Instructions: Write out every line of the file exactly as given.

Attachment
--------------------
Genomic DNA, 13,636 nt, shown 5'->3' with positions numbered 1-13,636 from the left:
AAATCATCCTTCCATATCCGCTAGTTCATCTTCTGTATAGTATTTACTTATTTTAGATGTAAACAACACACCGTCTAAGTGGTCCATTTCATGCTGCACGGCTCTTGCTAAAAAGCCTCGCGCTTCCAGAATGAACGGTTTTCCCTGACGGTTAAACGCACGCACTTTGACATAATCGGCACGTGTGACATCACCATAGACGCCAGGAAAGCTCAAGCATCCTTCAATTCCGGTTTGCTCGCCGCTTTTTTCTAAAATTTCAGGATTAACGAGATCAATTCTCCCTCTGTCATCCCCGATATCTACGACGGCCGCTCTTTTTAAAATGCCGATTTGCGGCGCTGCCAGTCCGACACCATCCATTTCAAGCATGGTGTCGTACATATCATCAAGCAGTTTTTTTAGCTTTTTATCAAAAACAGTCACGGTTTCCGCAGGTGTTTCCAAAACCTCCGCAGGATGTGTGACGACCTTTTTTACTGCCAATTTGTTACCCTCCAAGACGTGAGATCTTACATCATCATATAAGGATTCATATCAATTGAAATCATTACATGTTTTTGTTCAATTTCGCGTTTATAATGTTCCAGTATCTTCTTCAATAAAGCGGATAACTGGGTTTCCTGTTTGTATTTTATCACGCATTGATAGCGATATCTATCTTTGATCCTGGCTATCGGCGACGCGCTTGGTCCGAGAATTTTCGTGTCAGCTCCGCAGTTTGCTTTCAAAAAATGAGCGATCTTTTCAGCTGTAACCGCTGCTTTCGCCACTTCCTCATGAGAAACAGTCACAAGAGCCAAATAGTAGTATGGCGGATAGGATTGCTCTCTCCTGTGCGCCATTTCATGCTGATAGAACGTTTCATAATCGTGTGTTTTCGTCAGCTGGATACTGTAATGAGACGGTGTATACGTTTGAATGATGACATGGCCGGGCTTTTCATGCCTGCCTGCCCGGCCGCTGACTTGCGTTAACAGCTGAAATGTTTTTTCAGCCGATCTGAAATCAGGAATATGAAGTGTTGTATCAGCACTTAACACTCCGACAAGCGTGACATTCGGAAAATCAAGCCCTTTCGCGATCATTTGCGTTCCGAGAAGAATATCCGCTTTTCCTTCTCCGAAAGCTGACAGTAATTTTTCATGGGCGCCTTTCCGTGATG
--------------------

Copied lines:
Genomic DNA, 13,636 nt, shown 5'->3' with positions numbered 1-13,636 from the left:
AAATCATCCTTCCATATCCGCTAGTTCATCTTCTGTATAGTATTTACTTATTTTAGATGTAAACAACACACCGTCTAAGTGGTCCATTTCATGCTGCACGGCTCTTGCTAAAAAGCCTCGCGCTTCCAGAATGAACGGTTTTCCCTGACGGTTAAACGCACGCACTTTGACATAATCGGCACGTGTGACATCACCATAGACGCCAGGAAAGCTCAAGCATCCTTCAATTCCGGTTTGCTCGCCGCTTTTTTCTAAAATTTCAGGATTAACGAGATCAATTCTCCCTCTGTCATCCCCGATATCTACGACGGCCGCTCTTTTTAAAATGCCGATTTGCGGCGCTGCCAGTCCGACACCATCCATTTCAAGCATGGTGTCGTACATATCATCAAGCAGTTTTTTTAGCTTTTTATCAAAAACAGTCACGGTTTCCGCAGGTGTTTCCAAAACCTCCGCAGGATGTGTGACGACCTTTTTTACTGCCAATTTGTTACCCTCCAAGACGTGAGATCTTACATCATCATATAAGGATTCATATCAATTGAAATCATTACATGTTTTTGTTCAATTTCGCGTTTATAATGTTCCAGTATCTTCTTCAATAAAGCGGATAACTGGGTTTCCTGTTTGTATTTTATCACGCATTGATAGCGATATCTATCTTTGATCCTGGCTATCGGCGACGCGCTTGGTCCGAGAATTTTCGTGTCAGCTCCGCAGTTTGCTTTCAAAAAATGAGCGATCTTTTCAGCTGTAACCGCTGCTTTCGCCACTTCCTCATGAGAAACAGTCACAAGAGCCAAATAGTAGTATGGCGGATAGGATTGCTCTCTCCTGTGCGCCATTTCATGCTGATAGAACGTTTCATAATCGTGTGTTTTCGTCAGCTGGATACTGTAATGAGACGGTGTATACGTTTGAATGATGACATGGCCGGGCTTTTCATGCCTGCCTGCCCGGCCGCTGACTTGCGTTAACAGCTGAAATGTTTTTTCAGCCGATCTGAAATCAGGAATATGAAGTGTTGTATCAGCACTTAACACTCCGACAAGCGTGACATTCGGAAAATCAAGCCCTTTCGCGATCATTTGCGTTCCGAGAAGAATATCCGCTTTTCCTTCTCCGAAAGCTGACAGTAATTTTTCATGGGCGCCTTTCCGTGATG